Back in 1994, a dozen Black women attended a pro-choice conference in Chicago. They regarded the singular focus on abortion as a blind spot and emphasizing choice as limiting.
What about access to reproductive health services? What about health disparities that led to Black women suffering high rates of maternal death, HIV and fibroids?
When the women huddled in a hotel room at the conference, they concluded that a different framework was needed to address comprehensive health issues for Black women that included abortion and reproductive and sexual health needs. Thus, they coined the phrase “reproductive justice.”
Reproductive justice is grounded in Black feminism and human rights. The four pillars are: the right to have a child or not have a child; the right to parent the children they have with the social and economic supports needed to thrive; the right to live free from violence; and the right to express sexuality in ways they desire.
A distinction exists between rights and justice. The former is about protecting legal rights. Justice is about movement-building and centering the stories and lives of people pushed to the margins.
One of the first public actions the reproductive justice foremothers did was to take out a public, full-page ad in the Washington Post and Roll Call. Hundreds of signatures endorsed a statement about the needs of Black women’s reproductive and sexual health.
Toni Bond was one of those dozen Black women who emerged from that 1994 pro-choice conference with the framework for reproductive justice. At the time, she ran the Chicago Abortion Fund. She no longer lives in Chicago, but she donated her papers in 2011 to the Vivian G. Harsh Research Collection of Afro-American History and Literature at the Carter G. Woodson branch of the Chicago Public Library.
Bond, a Christian ethics and theology scholar, co-founded African American Women Evolving in 1996 with Winnette Willis in Chicago. In 2009, the name changed to Black Women for Reproductive Justice. Activism ranged from teaching girls about basic reproductive health, such as tracking menstrual cycles, to educating women on how to give self-breast examinations to check for cancer.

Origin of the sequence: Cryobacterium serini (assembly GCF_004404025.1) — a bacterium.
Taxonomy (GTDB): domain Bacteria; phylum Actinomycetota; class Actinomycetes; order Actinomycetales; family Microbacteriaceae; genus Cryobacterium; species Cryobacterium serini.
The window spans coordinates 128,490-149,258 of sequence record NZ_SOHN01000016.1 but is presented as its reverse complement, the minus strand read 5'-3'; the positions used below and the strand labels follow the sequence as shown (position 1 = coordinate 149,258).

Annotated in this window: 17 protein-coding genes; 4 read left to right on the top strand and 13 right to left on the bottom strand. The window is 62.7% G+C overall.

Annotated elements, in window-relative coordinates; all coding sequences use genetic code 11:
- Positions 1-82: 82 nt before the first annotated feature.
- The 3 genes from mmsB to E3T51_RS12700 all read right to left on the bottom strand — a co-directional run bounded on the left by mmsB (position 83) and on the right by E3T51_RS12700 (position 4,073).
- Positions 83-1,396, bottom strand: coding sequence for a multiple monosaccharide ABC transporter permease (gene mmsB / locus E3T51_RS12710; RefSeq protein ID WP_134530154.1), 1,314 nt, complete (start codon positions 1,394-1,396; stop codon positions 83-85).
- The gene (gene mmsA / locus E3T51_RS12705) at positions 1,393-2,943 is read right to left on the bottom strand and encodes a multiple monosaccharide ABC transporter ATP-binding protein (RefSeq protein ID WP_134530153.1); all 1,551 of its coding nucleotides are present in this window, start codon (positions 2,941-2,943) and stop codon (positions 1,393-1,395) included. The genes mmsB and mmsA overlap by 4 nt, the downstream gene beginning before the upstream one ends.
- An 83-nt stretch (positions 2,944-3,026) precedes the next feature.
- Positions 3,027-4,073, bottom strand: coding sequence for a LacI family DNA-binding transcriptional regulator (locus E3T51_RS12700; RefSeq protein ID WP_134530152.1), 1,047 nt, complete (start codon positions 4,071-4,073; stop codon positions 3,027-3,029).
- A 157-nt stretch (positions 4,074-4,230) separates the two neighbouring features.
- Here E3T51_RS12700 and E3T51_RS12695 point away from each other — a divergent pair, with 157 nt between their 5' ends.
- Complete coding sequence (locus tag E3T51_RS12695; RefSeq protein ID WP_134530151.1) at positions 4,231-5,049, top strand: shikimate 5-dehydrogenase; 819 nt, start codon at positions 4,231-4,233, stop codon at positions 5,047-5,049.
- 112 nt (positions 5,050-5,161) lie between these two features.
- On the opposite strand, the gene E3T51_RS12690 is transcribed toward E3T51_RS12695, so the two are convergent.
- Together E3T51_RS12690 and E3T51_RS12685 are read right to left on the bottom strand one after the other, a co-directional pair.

Bond spent many years in Chicago. I’ve used her archives in my reporting. She once told me, “If Black women can’t be self-determining about their bodies, then we can’t be self-determining as a Black people. The ability of the Black community to be self-determining about its own health care was dependent on Black women being able to be in control of, and be able to make decisions about, when and whether to carry a pregnancy to term.”
Archivists at Harsh have recently curated a display of Bond’s collection in the lobby of Woodson at 95th and Halsted streets. There’s swag and flyers from organizations she founded. Surveys given to Black women about their bodies. Newsletters written about barriers to reproductive health, a breast self-examination kit, notes taken during the Obama-Biden Presidential Transition Team’s meeting on reproductive health.
The display is merely a sliver of what’s stored in boxes at Harsh, which is open to the public and a reminder that Illinois is known for more than expanding abortion rights.
If the U.S. Supreme Court overturns Roe v. Wade, as is expected this summer, the closest state for a woman from Louisiana to get an abortion will be Illinois. Our state is heralded as a haven for abortion protections. Take a look at a map, Illinois stands out as its neighbors continue to limit abortions.
Experts, activists and scholars continue to dissect and debate U.S. Supreme Court Justice Samuel Alito’s draft 100-page opinion striking down abortion. One stand-out argument he makes is about modern developments in society. Alito writes that attitudes have changed about the pregnancy of unmarried women; federal and state laws ban discrimination on the basis of pregnancy; and insurance and government cover medical care associated with pregnancy.
Alito’s words could be interpreted as aspirational, as women still struggle with support around motherhood and child care. And those aspirations sound a lot like one of the pillars of reproductive justice.